Just days ago, three-term Representative Reid Ribble announced he won’t seek re-election to the U.S. House this fall. His telephone is already ringing with calls from potential post-congressional employers.

“They’re asking if I have taken a job yet, and if not, can they talk to me,” said Ribble, a Wisconsin Republican who operated his family’s roofing and construction business for more than 30 years before coming to Congress.

One of the most coveted roles in Washington is that of former member of Congress. This elite group can make hefty salaries as lobbyists while chowing down on steak dinners and jawboning their former colleagues. Few of these job searches are publicly known, even though a 2007 law required disclosure of any potential conflicts of interest.

In fact, Congress is the perfect place to be hunting for one’s next job, given how many prospective employers are trying to get lawmakers’ attention. Ribble is one of 22 House members who’ve already announced they will leave Congress after this year. More are considering whether to retire, and others could be forced into retirement by losing a primary election.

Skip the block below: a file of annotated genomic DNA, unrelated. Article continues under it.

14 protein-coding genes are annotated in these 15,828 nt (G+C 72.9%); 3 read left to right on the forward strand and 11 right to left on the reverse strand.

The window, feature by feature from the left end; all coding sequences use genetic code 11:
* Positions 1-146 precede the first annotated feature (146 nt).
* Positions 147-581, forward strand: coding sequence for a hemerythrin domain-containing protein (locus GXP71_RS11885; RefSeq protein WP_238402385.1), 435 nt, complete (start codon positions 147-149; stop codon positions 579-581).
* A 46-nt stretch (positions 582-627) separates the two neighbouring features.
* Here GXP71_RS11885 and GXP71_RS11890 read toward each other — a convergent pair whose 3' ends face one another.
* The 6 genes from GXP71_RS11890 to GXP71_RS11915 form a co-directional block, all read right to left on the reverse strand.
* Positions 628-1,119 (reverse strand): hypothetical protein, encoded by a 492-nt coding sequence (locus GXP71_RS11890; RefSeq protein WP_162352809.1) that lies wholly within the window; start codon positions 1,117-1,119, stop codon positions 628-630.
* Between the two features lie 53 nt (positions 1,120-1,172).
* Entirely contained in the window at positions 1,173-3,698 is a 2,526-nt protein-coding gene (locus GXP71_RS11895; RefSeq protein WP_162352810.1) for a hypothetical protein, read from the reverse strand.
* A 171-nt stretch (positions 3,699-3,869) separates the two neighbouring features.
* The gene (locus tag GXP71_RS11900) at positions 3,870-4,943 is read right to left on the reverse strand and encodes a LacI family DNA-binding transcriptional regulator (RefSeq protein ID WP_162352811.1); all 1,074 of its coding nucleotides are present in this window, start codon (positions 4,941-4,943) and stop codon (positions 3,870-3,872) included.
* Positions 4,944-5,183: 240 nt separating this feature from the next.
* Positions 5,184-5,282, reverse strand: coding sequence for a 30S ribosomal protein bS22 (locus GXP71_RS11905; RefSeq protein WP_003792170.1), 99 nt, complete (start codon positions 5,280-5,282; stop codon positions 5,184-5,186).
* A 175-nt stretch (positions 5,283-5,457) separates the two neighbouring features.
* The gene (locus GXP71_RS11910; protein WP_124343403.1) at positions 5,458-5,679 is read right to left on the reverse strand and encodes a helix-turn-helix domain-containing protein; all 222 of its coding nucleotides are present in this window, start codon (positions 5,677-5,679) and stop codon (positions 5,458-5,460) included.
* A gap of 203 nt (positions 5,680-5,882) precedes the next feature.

There is nothing illegal or unethical about departing lawmakers looking for work while serving out their terms. But government watchdogs and legal experts say the law designed to require disclosure of conflicts of interest posed by job-hunting isn’t working.

Tauzin’s Legacy

The Hon­est Lead­er­ship and Open Gov­ern­ment Act requires lawmakers to file disclosures with the House, which would also be available to the public, when conflicts arise as they negotiate new jobs. The law was passed after former Representative Billy Tauzin caused a stir by leaving the House in 2003 to take a post with PhRMA, a pharmaceutical industry trade group, at an estimated annual salary of $2 million. Tauzin’s move came just months after playing a lead role in drafting legislation to introduce a Medicare prescription-drug benefit; among other things, that bill prevented the government from negotiating lower drug prices and was seen as a boon to drugmakers.

While noble in theory, the law’s rules ap­ply dif­fer­ently today than was in­ten­ded when it was passed, critics say.

‘Almost’ No Disclosure

“Unfortunately, there is almost no such disclosure,” said Craig Holman, a legislative representative for the watchdog group Public Citizen. The law has been undermined by overly narrow interpretation by the House Ethics Committee, he said.